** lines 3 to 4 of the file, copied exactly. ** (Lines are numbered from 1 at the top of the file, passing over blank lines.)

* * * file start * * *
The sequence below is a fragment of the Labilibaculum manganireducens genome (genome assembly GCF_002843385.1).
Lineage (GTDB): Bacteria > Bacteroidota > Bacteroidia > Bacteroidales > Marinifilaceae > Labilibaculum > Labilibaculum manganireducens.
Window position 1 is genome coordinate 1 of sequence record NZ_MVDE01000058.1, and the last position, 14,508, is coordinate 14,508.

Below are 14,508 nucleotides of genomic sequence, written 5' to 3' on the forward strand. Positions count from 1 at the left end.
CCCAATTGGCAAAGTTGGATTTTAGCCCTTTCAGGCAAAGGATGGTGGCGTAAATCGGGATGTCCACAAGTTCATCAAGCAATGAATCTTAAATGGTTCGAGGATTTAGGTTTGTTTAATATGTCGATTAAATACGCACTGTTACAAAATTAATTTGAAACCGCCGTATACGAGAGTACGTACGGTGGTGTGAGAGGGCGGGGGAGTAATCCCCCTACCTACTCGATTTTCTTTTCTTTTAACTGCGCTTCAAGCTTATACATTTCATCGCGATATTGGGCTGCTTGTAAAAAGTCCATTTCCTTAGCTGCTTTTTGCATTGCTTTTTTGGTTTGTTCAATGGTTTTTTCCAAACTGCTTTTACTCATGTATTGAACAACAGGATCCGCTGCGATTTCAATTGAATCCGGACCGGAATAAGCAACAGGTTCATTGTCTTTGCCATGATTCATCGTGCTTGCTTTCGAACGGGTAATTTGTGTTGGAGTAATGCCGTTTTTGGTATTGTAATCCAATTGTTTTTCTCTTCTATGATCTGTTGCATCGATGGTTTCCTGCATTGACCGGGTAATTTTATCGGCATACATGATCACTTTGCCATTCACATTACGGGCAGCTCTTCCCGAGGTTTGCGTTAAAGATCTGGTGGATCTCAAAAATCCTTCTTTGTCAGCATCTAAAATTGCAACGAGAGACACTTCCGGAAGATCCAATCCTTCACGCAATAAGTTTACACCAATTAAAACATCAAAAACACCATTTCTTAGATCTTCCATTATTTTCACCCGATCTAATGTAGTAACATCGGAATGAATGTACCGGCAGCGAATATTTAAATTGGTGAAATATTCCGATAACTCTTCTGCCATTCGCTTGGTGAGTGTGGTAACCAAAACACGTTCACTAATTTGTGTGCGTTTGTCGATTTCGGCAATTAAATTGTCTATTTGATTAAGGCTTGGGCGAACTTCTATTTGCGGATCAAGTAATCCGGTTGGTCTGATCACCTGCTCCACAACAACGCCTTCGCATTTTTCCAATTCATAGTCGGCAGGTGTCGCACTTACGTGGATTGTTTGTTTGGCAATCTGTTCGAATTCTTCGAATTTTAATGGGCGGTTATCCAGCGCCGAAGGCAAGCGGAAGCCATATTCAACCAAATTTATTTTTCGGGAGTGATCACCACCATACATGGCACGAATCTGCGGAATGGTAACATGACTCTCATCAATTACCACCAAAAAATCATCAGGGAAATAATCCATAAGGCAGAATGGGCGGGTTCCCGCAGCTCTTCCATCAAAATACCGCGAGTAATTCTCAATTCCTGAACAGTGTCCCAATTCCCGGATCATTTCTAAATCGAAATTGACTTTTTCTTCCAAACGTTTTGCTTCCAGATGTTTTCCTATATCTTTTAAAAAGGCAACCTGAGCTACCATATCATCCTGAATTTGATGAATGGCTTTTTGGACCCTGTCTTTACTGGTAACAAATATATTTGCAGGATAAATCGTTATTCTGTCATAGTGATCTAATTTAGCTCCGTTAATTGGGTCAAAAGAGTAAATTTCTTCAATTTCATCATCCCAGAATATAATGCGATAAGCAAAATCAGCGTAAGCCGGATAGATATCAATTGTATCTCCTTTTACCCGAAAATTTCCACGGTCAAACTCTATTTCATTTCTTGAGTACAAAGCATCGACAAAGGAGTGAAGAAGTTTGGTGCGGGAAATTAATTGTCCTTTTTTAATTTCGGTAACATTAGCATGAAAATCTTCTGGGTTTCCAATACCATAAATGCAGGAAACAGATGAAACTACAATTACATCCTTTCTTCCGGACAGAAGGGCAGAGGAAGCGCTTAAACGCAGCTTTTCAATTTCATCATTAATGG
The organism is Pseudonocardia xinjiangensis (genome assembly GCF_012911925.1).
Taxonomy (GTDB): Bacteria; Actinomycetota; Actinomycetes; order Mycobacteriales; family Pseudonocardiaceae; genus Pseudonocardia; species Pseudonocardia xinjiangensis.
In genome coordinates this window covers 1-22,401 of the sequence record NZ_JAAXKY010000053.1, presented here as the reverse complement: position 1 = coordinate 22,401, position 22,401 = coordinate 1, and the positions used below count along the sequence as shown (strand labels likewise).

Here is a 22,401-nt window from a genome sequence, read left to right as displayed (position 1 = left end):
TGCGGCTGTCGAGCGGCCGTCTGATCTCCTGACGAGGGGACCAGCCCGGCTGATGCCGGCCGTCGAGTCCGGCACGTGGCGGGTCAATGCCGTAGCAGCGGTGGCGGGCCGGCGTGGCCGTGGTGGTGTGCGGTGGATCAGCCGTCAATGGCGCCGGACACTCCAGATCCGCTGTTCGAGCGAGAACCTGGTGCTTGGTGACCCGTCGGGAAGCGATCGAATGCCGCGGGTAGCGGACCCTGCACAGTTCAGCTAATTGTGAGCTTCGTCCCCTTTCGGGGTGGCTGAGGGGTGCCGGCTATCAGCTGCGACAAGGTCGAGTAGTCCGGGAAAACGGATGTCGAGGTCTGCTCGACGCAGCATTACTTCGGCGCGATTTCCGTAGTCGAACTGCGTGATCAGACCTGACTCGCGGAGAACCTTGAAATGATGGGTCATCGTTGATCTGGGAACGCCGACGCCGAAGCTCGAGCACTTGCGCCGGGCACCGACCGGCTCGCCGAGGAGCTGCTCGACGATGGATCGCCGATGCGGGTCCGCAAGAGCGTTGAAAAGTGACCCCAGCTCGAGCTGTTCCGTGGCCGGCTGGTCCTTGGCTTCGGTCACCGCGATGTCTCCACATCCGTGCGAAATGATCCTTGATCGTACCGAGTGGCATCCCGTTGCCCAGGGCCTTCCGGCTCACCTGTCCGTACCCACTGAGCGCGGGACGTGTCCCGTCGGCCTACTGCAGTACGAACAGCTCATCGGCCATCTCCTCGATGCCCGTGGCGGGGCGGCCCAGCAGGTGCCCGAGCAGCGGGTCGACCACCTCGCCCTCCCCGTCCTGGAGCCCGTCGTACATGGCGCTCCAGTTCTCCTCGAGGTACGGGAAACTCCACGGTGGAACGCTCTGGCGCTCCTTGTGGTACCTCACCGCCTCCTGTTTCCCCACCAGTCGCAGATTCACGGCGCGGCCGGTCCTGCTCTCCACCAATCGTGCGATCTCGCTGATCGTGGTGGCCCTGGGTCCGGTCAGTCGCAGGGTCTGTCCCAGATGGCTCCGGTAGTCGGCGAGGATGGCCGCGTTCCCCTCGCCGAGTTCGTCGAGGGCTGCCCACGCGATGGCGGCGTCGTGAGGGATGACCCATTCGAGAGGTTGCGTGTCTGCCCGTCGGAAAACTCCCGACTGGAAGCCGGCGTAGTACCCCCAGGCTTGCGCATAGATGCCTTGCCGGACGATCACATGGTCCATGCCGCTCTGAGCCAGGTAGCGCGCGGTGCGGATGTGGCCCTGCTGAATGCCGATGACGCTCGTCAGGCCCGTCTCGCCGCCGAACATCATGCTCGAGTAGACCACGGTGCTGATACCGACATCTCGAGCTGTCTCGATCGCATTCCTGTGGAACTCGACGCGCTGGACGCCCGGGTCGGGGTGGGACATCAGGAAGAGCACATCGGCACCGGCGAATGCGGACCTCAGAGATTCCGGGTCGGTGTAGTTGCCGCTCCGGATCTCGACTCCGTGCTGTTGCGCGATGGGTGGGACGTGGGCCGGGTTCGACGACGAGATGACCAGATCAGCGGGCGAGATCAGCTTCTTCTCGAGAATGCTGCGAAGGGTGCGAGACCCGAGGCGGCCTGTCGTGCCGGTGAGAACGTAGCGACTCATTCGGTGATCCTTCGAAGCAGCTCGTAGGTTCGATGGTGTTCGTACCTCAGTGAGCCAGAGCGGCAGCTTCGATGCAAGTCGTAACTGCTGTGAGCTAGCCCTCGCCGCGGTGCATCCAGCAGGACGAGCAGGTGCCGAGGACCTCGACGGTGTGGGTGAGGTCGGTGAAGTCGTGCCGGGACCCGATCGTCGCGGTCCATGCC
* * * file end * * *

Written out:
Window position 1 is genome coordinate 1 of sequence record NZ_MVDE01000058.1, and the last position, 14,508, is coordinate 14,508.

Below are 14,508 nucleotides of genomic sequence, written 5' to 3' on the forward strand. Positions count from 1 at the left end.